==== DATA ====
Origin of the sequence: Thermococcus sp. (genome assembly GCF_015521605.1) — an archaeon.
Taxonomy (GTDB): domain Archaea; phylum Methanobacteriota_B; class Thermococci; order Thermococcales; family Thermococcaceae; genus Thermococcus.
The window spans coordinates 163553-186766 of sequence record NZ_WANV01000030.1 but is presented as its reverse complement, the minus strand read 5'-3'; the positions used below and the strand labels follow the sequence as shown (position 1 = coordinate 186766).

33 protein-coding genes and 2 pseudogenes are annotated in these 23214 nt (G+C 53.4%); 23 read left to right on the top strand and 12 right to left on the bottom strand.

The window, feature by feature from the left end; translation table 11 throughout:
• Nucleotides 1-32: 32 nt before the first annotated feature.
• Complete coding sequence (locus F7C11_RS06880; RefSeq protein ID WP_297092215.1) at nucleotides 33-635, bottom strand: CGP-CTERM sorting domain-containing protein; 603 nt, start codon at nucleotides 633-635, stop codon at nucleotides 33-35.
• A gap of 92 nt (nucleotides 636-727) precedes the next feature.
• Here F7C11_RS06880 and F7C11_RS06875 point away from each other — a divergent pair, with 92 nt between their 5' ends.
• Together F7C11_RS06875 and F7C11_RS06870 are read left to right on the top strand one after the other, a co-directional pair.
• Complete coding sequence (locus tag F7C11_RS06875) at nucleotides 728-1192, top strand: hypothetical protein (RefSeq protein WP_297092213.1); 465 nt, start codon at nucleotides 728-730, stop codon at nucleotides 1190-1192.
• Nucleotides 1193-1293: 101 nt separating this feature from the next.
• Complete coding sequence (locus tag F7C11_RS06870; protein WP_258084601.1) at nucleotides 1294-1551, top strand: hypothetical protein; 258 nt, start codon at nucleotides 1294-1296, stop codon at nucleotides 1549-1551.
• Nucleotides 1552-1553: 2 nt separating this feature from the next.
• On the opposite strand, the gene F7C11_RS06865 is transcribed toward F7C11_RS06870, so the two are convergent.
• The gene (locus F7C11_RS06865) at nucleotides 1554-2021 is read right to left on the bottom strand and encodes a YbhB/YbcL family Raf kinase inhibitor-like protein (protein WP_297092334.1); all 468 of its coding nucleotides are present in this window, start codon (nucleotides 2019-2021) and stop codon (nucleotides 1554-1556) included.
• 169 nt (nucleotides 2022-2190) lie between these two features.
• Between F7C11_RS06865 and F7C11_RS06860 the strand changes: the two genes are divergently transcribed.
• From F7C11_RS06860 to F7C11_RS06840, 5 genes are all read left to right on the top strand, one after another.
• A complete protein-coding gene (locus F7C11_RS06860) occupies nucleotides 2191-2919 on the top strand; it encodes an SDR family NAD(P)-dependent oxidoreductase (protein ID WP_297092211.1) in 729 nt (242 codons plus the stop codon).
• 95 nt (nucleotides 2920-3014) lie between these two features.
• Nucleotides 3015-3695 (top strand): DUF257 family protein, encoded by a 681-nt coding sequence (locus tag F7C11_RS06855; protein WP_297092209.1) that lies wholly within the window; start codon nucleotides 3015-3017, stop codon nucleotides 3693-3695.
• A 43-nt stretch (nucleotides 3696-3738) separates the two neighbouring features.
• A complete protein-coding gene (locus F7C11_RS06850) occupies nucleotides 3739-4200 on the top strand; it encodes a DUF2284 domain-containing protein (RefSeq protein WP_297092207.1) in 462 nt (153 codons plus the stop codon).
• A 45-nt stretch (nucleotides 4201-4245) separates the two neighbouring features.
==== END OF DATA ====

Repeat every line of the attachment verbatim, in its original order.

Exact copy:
Origin of the sequence: Thermococcus sp. (genome assembly GCF_015521605.1) — an archaeon.
Taxonomy (GTDB): domain Archaea; phylum Methanobacteriota_B; class Thermococci; order Thermococcales; family Thermococcaceae; genus Thermococcus.
The window spans coordinates 163553-186766 of sequence record NZ_WANV01000030.1 but is presented as its reverse complement, the minus strand read 5'-3'; the positions used below and the strand labels follow the sequence as shown (position 1 = coordinate 186766).

33 protein-coding genes and 2 pseudogenes are annotated in these 23214 nt (G+C 53.4%); 23 read left to right on the top strand and 12 right to left on the bottom strand.

The window, feature by feature from the left end; translation table 11 throughout:
• Nucleotides 1-32: 32 nt before the first annotated feature.
• Complete coding sequence (locus F7C11_RS06880; RefSeq protein ID WP_297092215.1) at nucleotides 33-635, bottom strand: CGP-CTERM sorting domain-containing protein; 603 nt, start codon at nucleotides 633-635, stop codon at nucleotides 33-35.
• A gap of 92 nt (nucleotides 636-727) precedes the next feature.
• Here F7C11_RS06880 and F7C11_RS06875 point away from each other — a divergent pair, with 92 nt between their 5' ends.
• Together F7C11_RS06875 and F7C11_RS06870 are read left to right on the top strand one after the other, a co-directional pair.
• Complete coding sequence (locus tag F7C11_RS06875) at nucleotides 728-1192, top strand: hypothetical protein (RefSeq protein WP_297092213.1); 465 nt, start codon at nucleotides 728-730, stop codon at nucleotides 1190-1192.
• Nucleotides 1193-1293: 101 nt separating this feature from the next.
• Complete coding sequence (locus tag F7C11_RS06870; protein WP_258084601.1) at nucleotides 1294-1551, top strand: hypothetical protein; 258 nt, start codon at nucleotides 1294-1296, stop codon at nucleotides 1549-1551.
• Nucleotides 1552-1553: 2 nt separating this feature from the next.
• On the opposite strand, the gene F7C11_RS06865 is transcribed toward F7C11_RS06870, so the two are convergent.
• The gene (locus F7C11_RS06865) at nucleotides 1554-2021 is read right to left on the bottom strand and encodes a YbhB/YbcL family Raf kinase inhibitor-like protein (protein WP_297092334.1); all 468 of its coding nucleotides are present in this window, start codon (nucleotides 2019-2021) and stop codon (nucleotides 1554-1556) included.
• 169 nt (nucleotides 2022-2190) lie between these two features.
• Between F7C11_RS06865 and F7C11_RS06860 the strand changes: the two genes are divergently transcribed.
• From F7C11_RS06860 to F7C11_RS06840, 5 genes are all read left to right on the top strand, one after another.
• A complete protein-coding gene (locus F7C11_RS06860) occupies nucleotides 2191-2919 on the top strand; it encodes an SDR family NAD(P)-dependent oxidoreductase (protein ID WP_297092211.1) in 729 nt (242 codons plus the stop codon).
• 95 nt (nucleotides 2920-3014) lie between these two features.
• Nucleotides 3015-3695 (top strand): DUF257 family protein, encoded by a 681-nt coding sequence (locus tag F7C11_RS06855; protein WP_297092209.1) that lies wholly within the window; start codon nucleotides 3015-3017, stop codon nucleotides 3693-3695.
• A 43-nt stretch (nucleotides 3696-3738) separates the two neighbouring features.
• A complete protein-coding gene (locus F7C11_RS06850) occupies nucleotides 3739-4200 on the top strand; it encodes a DUF2284 domain-containing protein (RefSeq protein WP_297092207.1) in 462 nt (153 codons plus the stop codon).
• A 45-nt stretch (nucleotides 4201-4245) separates the two neighbouring features.